Why You Should Edit Your Writing When You’re Hungover

At last, some practical advice on editing your own work:

hangover3by Patrick Allan

You may have heard the old quote “write drunk, edit sober,” but it might actually be better to edit when you’re still hungover.

Knocking back a few beers can be good for your creativity, but you’ll usually pay for it the next morning. While you might feel like you’re dying, Frank Kelly Rich, the Editor of Modern Drunkard Magazine, explains that hangovers might be pretty useful after all:

…hangovers are, however, perfectly suited for making hard and cruel decisions, so they’re fantastic for editing. When you’re in that sort of mood, it’s easy—even enjoyable—to bayonet those ‘little darlings’ writers are always trying to sneak into their work….

Read it all at Lifehacker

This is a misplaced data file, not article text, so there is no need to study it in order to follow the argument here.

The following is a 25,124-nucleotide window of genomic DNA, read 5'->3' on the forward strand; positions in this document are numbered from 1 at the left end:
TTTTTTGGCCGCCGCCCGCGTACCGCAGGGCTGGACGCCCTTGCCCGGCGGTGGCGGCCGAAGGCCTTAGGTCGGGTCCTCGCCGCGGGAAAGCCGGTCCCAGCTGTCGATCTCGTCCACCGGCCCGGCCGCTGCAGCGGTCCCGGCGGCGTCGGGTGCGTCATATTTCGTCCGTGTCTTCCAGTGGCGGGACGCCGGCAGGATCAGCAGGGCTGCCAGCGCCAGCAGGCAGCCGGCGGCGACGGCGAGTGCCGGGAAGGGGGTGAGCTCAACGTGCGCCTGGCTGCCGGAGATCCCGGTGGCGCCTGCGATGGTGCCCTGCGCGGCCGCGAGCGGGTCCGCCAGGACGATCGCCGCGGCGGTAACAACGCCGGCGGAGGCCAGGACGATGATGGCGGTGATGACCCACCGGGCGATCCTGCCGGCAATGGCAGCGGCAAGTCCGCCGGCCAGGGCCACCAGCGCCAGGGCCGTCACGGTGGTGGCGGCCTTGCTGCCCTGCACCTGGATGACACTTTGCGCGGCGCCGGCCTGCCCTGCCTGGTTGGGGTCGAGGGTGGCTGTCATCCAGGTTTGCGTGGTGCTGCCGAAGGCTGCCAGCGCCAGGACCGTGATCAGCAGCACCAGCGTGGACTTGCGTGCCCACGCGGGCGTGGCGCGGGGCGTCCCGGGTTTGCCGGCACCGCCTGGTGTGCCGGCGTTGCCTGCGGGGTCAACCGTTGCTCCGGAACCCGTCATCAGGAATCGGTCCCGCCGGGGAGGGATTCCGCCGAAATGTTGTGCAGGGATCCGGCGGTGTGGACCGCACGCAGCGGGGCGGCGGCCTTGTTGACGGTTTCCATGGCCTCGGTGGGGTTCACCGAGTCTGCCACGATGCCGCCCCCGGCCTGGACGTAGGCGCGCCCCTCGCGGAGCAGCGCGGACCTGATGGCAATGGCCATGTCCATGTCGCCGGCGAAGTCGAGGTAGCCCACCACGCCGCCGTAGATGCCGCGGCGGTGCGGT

And for a few other perspectives go HERE

Meanwhile, on the Copyright War Battle Front

Did you know that the best possible way to increase your creative productivity is to get a copyright lawyer? Yeah, we didn’t either. But lookee here, fellow ignoramii:

Does that cute little "c" in "Copyright" actually mean "create?"

Does that cute little “c” in “Copyright” actually mean “create?”

Are lawyers the driving force behind artistic freedom?
by Zach Graves

Are lawyers the driving force behind artistic freedom? Astonishingly, that’s the impression you get when you read the Copyright Alliance’s account of a recent panel on music copyright hosted at George Mason University. To be clear, they note the importance of creators, in the sense that:

Intellectual property drives economic and artistic freedom, thereby supporting a professional class of musicians and innovations that continue to fuel the creation of music.

But this emphasis aims to privilege the copyright lawyers, as if copyright enforcement were the primary source of artistic creativity. Certainly, copyright plays an important role in securing incentives for creators. But it’s absurd to suggest that regulatory monopolies are the only source of artistic creation and freedom or that stronger intellectual-property laws are always in the best interest of artists. Rather, the history of intellectual-property laws have often been a double-edged sword for creators.